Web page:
To use knowledge obtained out of game for benefit within the game. Such knowledge can be due to having previously played a module, extensive knowledge of the system (such as memorizing the entire monster manual), or even just being aware of the GM's/other players normal habits. As such, metagaming can be very hard to avoid but the better roleplayers are the ones who make a constant effort to do so.

A prominent example of metagaming can be found in the 2002 cult film The Gamers. Early in the game, Rogar reveals his character has a Sword of Ogre Slaying. The party's mage, Ambrose, is killed mid-session and his player is directed to roll up a new character: another mage named Magellan. During the climactic fight with The Shadow, Magellan uses a polymorph spell to turn the villain into an ogre, thus allowing Rogar to defeat him with his Sword of Ogre Slaying... which Magellan couldn't have known Rogar had since he was only with the party for a very short time.


The over-arching (and usually canon) storyline of a setting.


Also: 'minmax'
(verb) A form of powergaming in which the player overspecializes by creating a character with the maximum allowable focus in a single area by minimizing all other skills and abilities.


  1. In the Harry Potter milieu, a non-magical person who is unaware of the existence of magic and the magical world.
  2. In general gamer usage, a "normal" person, i.e. a person who is not a gamer.


A character created by abusing loopholes in a system during character creation, typically within a merit/flaw or ad/disad system. Usually created by powergamers, often also min/maxed, the defining characteristic of a munchkin is the abuse of the system to create a character that has more power than a starting level character should.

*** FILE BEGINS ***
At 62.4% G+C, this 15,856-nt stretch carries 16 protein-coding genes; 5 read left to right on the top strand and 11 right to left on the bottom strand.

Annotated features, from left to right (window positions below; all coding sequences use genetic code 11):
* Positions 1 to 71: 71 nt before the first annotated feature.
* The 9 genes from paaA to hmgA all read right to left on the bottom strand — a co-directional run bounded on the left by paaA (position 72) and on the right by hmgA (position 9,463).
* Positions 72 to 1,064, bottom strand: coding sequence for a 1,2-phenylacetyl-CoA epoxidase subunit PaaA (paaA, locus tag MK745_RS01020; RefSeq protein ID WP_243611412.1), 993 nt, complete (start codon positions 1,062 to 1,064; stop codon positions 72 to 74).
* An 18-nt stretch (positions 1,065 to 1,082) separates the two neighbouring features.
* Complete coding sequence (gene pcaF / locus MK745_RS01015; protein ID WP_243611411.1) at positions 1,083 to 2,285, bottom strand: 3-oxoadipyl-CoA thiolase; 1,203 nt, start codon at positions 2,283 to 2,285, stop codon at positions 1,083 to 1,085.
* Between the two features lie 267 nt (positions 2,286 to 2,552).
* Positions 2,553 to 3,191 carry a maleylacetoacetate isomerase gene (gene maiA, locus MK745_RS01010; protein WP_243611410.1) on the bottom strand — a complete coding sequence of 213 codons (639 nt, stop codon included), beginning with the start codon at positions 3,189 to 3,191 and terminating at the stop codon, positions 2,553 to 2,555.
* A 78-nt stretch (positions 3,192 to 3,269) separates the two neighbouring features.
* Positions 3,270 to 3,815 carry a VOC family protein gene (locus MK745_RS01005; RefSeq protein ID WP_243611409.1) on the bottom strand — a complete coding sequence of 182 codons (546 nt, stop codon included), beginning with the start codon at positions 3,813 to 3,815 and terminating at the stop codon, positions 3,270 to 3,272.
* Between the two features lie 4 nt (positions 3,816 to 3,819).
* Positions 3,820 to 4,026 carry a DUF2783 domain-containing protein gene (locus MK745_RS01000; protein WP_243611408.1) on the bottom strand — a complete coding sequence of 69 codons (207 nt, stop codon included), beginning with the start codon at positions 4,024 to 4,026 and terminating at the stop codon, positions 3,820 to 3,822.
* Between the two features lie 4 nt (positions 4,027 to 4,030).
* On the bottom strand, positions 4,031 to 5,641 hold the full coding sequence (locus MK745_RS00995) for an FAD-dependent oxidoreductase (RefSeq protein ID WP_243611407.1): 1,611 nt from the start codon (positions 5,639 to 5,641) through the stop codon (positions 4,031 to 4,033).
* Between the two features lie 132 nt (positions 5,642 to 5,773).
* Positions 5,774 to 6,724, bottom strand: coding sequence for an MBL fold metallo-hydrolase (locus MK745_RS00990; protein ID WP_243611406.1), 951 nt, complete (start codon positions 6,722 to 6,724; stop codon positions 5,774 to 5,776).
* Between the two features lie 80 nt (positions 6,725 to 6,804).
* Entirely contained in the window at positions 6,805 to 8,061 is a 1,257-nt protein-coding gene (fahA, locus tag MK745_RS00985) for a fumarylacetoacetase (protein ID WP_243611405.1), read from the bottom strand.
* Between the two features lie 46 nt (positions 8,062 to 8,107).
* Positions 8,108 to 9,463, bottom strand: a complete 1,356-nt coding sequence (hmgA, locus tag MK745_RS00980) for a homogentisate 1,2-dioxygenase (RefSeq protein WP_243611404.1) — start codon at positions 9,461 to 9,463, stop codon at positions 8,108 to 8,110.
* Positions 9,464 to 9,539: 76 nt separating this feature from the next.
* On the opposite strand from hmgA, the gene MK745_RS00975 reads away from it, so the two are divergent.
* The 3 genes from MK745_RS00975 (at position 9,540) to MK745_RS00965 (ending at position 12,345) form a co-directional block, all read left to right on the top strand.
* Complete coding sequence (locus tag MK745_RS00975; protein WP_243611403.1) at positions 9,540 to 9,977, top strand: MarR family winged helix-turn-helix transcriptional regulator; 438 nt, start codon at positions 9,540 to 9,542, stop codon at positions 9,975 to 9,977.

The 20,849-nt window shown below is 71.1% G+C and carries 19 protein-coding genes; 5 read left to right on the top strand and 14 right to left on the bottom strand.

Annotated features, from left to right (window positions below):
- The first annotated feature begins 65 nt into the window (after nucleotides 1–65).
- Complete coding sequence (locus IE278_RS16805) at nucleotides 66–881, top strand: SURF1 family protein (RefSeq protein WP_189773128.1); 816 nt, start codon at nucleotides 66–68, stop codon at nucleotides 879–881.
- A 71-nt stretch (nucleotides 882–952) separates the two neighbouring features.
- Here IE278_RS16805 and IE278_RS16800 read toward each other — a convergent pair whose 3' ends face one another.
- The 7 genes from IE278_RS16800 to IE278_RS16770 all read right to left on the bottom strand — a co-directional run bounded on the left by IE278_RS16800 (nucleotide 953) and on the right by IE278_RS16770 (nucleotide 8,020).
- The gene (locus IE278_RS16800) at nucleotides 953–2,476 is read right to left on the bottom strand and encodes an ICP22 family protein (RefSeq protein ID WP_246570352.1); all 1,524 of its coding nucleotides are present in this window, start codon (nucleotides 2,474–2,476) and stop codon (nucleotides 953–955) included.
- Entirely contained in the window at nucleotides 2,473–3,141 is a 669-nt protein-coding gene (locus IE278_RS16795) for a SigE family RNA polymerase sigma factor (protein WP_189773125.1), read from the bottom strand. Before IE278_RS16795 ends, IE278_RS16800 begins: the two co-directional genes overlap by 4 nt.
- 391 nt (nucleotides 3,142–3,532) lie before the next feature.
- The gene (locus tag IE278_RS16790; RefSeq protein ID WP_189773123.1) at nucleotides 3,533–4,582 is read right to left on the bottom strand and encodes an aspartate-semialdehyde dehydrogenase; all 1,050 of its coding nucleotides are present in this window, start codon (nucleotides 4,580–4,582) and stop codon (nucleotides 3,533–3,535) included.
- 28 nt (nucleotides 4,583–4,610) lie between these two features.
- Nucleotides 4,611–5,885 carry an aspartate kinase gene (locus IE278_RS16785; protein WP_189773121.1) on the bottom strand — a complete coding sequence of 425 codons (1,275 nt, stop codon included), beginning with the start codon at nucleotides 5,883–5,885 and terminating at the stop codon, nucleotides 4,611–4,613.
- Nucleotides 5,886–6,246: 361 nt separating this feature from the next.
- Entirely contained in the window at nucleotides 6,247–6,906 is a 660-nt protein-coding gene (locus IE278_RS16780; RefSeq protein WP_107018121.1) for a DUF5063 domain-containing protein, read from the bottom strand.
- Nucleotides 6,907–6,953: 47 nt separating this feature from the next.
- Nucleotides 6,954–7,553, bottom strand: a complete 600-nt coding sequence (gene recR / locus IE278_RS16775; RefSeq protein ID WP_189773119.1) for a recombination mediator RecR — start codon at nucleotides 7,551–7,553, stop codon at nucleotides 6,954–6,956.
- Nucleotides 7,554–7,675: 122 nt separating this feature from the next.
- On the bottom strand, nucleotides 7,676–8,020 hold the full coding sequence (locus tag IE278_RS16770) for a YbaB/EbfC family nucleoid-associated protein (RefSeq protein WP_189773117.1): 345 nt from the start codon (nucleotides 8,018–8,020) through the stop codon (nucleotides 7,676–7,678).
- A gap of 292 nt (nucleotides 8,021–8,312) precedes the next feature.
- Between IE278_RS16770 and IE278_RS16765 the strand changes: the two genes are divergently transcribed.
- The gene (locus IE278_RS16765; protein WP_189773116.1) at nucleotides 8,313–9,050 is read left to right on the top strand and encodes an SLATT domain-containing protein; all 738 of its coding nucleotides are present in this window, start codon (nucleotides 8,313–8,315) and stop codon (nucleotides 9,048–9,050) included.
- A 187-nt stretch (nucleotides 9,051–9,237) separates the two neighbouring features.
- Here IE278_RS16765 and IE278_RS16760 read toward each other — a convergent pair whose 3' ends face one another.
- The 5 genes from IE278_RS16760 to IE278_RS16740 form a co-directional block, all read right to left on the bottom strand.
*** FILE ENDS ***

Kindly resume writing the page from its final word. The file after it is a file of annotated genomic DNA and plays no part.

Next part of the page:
(In most roleplaying systems, there is a system of ads/disads or merits/flaws which allow you to make little tweaks to your character. Merits/ads are helpful things that cost points while flaws/disads are things that count against you and will typically give you extra points to spend. One common flaw/disad is "Short" which has little to no bearing on actual gameplay but allows a few extra points to spend. Characters which are shorter than normal have a good chance of being munchkins. Characters who have stacked this flaw so many times that they are technically dwarves but have ability scores far beyond what any dwarf would be capable of (such as jumping several times their own body height) are certainly munchkins.)


  1. a pejorative term for a player character who has no connections to any person, place, or thing and solves all problems with killing. Basically, the average Player Character.
  2. the punchline to the joke "What do you get when you cross the Law of Player Alignment with Widow/Orphan Syndrome?"

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The value of a die roll, unmodified by bonuses or penalties.

natural 20, nat20

See: Critical Hit


  1. (verb) To reduce the effectiveness of a rule, item, ability, etc. usually in the name of game balance. Antonym: buff.

nextgen, to: Next Gen, to

(verb) To use up large amounts of game time discussing the problem at hand, usually in a committee of player characters, long past the point where Kirk would have just punched an alien in the face.


(verb, noun: ninjalooter, ninja) To take an object of loot for one's self despite any rules or social conventions dictating the distribution of said loot, either by taking it before anyone else can or by exploiting a loophole in the loot mechanics (i.e. choosing to roll "need" after everyone else has chosen "greed").


(acronym) "Non Player Character"
A character in a story controlled by the GM as opposed to one of the players.

n-sider, n-sided die

(where n is always replaced by a number) A common way of referring to dice by their number of faces. Example: a cube die with 6 faces would be a 'six-sider' or a "d6". See also: d*, xdn, dice notation